Pre-existing medical conditions.
Control (≥37 weeks'
Preterm (<35 weeks'
Number of deliveries
Sexually transmitted diseases
Cervical incompetence/cervical suture
Complications of pregnancy
Complications of pregnancy.
Control (≥37 weeks'
Preterm (<35 weeks'
Number of deliveries
Threatened preterm labour
Hypertension with proteinuria
Hypertension without proteinuria
Urinary tract infection
HVS B Strep.
HVS Other organisms
High Down's Risk
Reduced fetal movements
76/224 (33. 9%)
Fetal growth restriction
Large for dates
Preterm premature rupture of membranes
Prolonged rupture of membranes
Fetal complications were more frequent in the preterm group, especially oligohydramnios, followed by fetal growth restriction and fetal abnormalities (including both structural and chromosomal abnormalities) (Table 5). Preterm premature rupture of the membranes (PPROM) and prolonged rupture (> 48 hours) of the membranes were significantly more common in the preterm group.
Multivariable analysis indicated that women with pre-eclampsia were more likely to have fetal growth restriction; moreover each of the two factors was an effect modifier for the other (supported by significant interaction in logistic regression P = 0.026). For example, the association of fetal growth restriction with preterm birth was much greater in the presence of pre-eclampsia than in its absence (OR 45.4 [95% CI 5.8-354.6] versus 3.71 [1.65-8.33], respectively). Women with both premature and prolonged rupture of the membranes were the most likely to have oligohydramnios (P < 0.001). Finally, women with vaginal bleeding were more likely to have PPROM or episodes of threatened preterm labour (P < 0.001 for both).
Labour and delivery
Metabolic complications including jaundice, hypoglycaemia and hypothermia were relatively common in both control and preterm groups, although the incidence was significantly higher in the latter (data not shown). Severe complications of prematurity such as respiratory distress (56%), patent ductus arteriosus (11%), intracerebral damage (9%) and necrotising enterocolitis (4.5%) were diagnosed almost exclusively in the preterm group. There were 15 stillbirths, 21 neonatal deaths (deaths within 28 days of birth) and 6 postneonatal deaths (after 28 days) in the preterm group compared to only 2 stillbirths, 2 neonatal deaths and 1 postneonatal death in the control group. The main causes of death in the preterm group were severe prematurity, infection and congenital abnormalities; in the control group deaths were associated with congenital abnormalities.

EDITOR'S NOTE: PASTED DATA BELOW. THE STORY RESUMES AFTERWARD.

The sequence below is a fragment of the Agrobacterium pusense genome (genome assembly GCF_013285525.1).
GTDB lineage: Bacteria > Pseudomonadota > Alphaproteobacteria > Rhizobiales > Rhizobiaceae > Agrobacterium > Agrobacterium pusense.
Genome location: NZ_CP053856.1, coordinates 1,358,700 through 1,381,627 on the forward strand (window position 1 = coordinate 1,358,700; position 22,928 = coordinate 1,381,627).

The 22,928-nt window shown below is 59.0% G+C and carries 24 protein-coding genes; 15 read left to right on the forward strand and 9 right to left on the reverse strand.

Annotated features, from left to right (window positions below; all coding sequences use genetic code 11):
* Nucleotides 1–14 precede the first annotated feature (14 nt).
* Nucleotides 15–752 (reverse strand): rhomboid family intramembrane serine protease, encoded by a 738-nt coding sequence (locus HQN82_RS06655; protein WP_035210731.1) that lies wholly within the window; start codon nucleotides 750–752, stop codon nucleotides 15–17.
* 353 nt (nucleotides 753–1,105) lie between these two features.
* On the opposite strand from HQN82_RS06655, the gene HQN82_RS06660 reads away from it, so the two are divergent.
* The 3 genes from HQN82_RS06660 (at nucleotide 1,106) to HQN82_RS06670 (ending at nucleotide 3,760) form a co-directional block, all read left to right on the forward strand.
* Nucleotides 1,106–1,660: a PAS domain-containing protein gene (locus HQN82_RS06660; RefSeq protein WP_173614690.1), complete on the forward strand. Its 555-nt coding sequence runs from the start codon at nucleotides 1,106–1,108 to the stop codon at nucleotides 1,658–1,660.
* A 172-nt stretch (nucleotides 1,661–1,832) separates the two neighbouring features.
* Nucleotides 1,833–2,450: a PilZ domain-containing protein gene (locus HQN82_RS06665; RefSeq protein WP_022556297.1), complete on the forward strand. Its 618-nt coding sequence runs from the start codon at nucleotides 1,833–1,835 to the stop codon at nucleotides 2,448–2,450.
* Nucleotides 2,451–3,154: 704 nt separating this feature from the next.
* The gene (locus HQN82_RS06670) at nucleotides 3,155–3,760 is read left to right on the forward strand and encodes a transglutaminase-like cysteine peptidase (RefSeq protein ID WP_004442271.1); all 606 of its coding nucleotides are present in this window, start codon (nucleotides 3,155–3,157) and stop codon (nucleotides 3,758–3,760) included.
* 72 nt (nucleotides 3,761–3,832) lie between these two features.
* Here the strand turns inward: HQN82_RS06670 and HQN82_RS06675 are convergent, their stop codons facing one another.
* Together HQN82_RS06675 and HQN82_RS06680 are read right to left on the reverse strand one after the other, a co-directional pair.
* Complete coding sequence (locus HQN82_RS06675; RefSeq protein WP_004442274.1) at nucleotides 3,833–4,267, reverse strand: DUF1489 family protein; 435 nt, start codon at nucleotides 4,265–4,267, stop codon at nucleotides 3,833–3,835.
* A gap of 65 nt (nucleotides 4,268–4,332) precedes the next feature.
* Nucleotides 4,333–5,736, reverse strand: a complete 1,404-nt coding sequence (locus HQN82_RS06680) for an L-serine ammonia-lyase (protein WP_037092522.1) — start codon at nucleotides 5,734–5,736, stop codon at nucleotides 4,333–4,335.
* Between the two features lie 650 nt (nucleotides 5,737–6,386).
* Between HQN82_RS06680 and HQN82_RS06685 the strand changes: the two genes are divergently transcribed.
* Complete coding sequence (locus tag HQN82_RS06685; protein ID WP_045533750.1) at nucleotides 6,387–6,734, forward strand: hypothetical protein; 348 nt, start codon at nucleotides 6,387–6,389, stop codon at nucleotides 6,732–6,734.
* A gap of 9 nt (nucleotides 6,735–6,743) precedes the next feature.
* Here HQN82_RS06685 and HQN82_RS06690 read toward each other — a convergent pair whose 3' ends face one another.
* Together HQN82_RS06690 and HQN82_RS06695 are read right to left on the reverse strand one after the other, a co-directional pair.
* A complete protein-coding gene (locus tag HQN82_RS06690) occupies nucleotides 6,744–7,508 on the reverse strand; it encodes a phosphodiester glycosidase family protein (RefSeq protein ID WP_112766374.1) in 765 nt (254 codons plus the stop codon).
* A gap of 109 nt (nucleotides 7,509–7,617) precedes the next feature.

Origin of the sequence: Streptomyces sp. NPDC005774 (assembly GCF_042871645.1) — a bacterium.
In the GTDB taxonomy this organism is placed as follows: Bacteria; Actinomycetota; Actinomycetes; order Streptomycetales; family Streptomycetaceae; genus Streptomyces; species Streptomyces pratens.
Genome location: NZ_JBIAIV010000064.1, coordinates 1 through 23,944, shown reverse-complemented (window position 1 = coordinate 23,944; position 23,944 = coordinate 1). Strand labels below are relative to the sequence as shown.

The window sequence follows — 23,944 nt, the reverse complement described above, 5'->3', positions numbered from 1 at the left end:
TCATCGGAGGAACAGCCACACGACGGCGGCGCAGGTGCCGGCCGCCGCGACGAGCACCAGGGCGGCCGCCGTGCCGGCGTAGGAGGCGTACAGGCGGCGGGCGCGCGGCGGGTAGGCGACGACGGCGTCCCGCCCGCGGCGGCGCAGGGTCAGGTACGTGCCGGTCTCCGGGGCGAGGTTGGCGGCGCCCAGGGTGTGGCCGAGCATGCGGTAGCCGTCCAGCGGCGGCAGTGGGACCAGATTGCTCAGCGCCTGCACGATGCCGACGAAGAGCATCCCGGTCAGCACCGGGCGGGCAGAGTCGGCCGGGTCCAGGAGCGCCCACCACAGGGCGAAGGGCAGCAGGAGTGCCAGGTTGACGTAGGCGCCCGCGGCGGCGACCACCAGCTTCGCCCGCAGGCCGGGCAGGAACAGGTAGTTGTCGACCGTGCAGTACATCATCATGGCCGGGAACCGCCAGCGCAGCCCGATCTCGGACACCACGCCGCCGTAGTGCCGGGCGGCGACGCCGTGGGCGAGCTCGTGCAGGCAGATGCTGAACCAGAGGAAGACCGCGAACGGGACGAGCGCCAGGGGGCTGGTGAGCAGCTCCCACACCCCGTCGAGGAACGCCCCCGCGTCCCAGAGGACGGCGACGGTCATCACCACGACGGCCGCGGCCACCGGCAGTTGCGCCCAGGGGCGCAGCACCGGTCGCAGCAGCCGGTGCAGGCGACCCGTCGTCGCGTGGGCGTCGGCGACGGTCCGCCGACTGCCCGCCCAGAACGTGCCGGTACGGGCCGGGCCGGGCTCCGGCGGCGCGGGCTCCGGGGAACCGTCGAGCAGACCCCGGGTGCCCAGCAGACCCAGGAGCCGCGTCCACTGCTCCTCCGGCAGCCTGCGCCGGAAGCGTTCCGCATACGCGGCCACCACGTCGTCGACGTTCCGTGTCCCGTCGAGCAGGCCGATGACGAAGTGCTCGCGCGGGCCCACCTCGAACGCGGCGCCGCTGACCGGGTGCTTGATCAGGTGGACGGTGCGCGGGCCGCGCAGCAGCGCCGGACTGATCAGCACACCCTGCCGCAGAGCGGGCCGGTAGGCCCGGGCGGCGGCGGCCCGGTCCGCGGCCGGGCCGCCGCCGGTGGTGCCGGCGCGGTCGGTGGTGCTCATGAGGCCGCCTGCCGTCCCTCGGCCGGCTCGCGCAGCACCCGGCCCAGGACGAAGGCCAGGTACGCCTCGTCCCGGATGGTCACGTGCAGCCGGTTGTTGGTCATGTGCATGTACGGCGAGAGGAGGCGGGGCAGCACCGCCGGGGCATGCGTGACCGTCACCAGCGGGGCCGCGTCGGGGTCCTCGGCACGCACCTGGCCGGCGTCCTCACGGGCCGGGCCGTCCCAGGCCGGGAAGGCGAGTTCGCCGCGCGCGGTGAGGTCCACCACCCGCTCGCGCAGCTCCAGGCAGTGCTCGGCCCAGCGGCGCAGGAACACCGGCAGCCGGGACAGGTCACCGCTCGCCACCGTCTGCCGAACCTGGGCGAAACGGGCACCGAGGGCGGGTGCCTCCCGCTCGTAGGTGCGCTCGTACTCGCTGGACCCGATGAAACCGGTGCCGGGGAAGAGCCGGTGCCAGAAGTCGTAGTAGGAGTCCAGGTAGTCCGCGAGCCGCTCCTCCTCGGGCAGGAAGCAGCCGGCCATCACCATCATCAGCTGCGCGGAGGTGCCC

This manuscript provides information on clinical factors associated with preterm delivery in a tertiary referral hospital in the UK. The study benefits from its relatively homogeneous ethnic population and its setting in a maternity hospital with unified management guidelines in the central delivery suite. Moreover, it highlights the main risk factors that remain associated with preterm birth, and emphasizes the need to promote research into the basic mechanisms of parturition as the best way to develop effective management for spontaneous preterm labour.
In our predominantly Caucasian population, teenage pregnancies were not significantly associated with preterm birth; however, our data confirm that older mothers have an increased risk of preterm delivery [12, 13]. A low BMI is associated with increased risk of spontaneous preterm birth  and this was reflected in our population. Previous preterm delivery is a strong risk factor for subsequent preterm birth, with a five fold higher rate of previous preterm delivery in the preterm compared to the control group; this indicates that maternal factors are important, however the mechanism remains unclear. A history of preterm delivery has long been recognised as a strong risk factor for subsequent preterm birth  and is the basis for most risk scoring systems . Moreover, our data confirm that hypertension and fetal growth restriction are major predisposing factors for elective preterm delivery [7, 16].
Episodes of threatened preterm labour were strongly associated with spontaneous preterm deliveries. Thus, spontaneous preterm labour is characterised by remarkable uterine hyperactivity. The mechanism requires further investigation but it probably results from increased sensitivity of the uterus to stimulatory agonists such as oxytocin, prostaglandins or other endogenous mediators , as well as a premature loss of inhibitory pathways involving myometrial ion channels . We have recently shown that spontaneous preterm labour is associated with increased GTP bound RHO proteins in myometrial tissue, a pathway for enhanced uterine contractility through 'calcium sensitization'. Uterine contractions are the most common presenting sign of preterm labour but in a high percentage of women the contractions stop without the need for tocolytic treatment. Separating imminent spontaneous preterm labour from recurrent but transient episodes of uterine contractions remains a major clinical challenge.